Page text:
It’s hard for me to believe that another class trip to Washington D.C. is behind us. This was my 5th time visiting our nation’s capital with our 8th graders. Every year, our agenda is quite similar, but there is always something new to learn or somewhere new to explore. Above are some of the highlights from our week, including photo ops outside the White House, The National Cathedral, Museum of Natural History, MLK Memorial, Vietnam Veterans’ Women’s Memorial (Faith, Hope and Love), as well as a ghost tour of Alexandria, Virginia; we also explored the grounds of George Washington’s home in Mt. Vernon, as well as took in the sights of the Air and Space Museum, Museum of American History, as well as the Holocaust Museum. On our last night, students attended a formal dinner/dance, and competed in a friendly competition of Jeopardy. One of our favorite memories as we awaited our flight home was running into Santa!
At the end of the semester, students are required to complete surveys for each course that they take. This is my favorite feedback that I received; I only wish I knew who wrote it so I could personally thank the student as it really touched me how kindly this student expressed gratitude for me and my course.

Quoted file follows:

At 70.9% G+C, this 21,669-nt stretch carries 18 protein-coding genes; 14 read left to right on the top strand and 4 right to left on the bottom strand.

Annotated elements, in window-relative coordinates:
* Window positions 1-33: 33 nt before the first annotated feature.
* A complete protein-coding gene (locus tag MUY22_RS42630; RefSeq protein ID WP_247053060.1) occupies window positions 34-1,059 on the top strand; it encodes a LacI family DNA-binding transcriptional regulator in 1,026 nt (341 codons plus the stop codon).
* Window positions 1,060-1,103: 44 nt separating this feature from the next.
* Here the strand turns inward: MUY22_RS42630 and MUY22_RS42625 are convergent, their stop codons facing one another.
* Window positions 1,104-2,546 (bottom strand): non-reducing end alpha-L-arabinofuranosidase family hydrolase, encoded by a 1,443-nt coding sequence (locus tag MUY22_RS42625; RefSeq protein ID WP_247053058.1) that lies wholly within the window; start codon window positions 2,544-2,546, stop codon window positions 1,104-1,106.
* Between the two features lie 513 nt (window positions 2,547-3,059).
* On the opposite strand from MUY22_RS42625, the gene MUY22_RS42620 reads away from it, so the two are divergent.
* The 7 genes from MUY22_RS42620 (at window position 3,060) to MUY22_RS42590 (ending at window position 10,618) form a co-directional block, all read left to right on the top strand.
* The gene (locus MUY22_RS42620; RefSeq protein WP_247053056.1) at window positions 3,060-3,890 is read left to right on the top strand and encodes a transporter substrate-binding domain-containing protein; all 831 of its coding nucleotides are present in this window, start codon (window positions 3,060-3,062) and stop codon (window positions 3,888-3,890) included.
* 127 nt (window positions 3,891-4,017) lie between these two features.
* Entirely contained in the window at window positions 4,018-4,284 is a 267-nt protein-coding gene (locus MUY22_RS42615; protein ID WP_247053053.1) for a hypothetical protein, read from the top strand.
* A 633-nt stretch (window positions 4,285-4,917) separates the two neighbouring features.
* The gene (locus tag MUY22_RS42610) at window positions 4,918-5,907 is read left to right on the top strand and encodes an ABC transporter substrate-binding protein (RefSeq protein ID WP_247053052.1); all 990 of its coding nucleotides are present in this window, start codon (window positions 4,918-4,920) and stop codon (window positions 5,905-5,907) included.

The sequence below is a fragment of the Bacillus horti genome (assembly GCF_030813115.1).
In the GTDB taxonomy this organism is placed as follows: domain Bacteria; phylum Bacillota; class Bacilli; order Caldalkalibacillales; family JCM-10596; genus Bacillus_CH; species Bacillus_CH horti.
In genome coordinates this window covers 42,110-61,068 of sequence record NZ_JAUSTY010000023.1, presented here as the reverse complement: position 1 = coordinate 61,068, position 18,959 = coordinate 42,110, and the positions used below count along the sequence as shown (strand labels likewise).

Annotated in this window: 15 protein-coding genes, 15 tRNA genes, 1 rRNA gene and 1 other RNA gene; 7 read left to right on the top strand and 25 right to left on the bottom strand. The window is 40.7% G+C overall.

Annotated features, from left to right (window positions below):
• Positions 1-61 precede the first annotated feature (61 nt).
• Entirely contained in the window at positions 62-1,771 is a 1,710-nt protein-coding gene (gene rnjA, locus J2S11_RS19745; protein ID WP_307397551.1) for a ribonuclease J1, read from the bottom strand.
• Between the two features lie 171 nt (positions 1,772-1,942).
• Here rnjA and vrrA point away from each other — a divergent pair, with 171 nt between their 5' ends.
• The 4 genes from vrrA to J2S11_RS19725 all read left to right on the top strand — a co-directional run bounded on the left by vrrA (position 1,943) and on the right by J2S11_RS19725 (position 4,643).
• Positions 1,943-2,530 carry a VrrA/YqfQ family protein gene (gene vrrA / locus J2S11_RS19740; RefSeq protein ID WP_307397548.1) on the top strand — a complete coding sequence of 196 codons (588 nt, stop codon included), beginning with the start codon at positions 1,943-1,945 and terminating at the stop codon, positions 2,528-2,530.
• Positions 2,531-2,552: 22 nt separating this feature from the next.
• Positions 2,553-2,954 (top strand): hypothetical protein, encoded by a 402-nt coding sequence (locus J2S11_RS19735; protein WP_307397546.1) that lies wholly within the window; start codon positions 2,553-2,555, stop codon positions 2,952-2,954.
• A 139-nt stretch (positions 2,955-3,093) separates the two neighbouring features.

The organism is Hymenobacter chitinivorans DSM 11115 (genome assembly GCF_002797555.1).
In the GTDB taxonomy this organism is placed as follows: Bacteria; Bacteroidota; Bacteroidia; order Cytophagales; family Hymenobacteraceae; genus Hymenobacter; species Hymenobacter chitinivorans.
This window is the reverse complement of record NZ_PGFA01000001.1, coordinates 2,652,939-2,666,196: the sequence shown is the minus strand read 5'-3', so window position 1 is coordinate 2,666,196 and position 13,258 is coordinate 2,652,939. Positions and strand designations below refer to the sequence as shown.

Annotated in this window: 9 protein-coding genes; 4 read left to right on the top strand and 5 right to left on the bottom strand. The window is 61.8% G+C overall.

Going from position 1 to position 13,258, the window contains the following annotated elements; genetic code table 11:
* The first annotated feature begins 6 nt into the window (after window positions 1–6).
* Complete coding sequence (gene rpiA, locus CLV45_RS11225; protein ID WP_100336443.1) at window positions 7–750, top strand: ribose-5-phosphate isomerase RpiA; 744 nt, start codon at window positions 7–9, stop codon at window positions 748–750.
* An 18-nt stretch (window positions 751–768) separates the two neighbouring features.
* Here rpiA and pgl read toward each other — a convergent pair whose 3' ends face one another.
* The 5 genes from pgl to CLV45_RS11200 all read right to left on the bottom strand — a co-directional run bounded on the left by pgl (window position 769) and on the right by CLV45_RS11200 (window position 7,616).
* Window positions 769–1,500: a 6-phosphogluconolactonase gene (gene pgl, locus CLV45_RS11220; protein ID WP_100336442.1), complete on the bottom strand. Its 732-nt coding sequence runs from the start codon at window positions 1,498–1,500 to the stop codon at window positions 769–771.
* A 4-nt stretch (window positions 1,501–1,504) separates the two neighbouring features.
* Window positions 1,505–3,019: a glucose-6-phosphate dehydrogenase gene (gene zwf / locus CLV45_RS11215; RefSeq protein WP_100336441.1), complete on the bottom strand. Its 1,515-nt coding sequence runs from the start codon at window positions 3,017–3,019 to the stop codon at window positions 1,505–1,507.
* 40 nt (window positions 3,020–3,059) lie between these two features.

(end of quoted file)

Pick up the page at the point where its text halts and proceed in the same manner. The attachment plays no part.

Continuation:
“I love Ms. Young’s class so much. She is so positive, up lifting, and constantly joyful and jubilant in everything she does. The books she picks are great, powerful, and meaningful books that show us real world problems and real things to discuss that happen in our everyday world. Talking about WW2 in Unbroken is much more important than knowing how a immigrant lost his sister in Afghanistan (Shooting Kabul, Grade 7). Romeo and Juliet went down the roots of Shakespeare and how his literary work changed the world forever, and before Ms. Young taught us how to kind of decode the writing we didn’t understand. She comes into class excited and ready for the day with all of her material and plans. She is able to change her plans for the benefit of the classroom and the students. Overall, Ms. Young is a great teacher who understands her students’ needs and desires to learn. She has an immense amount of knowledge that she applies to every aspect of the classroom and is such a great role model for coming in no matter what, sick or sad, being the most positive person in the MSAB.”
I decided to offer more student voice and choice to our annual Romeo and Juliet performance task offerings this year. What I discovered was that it was a win-win situation for students and teacher alike!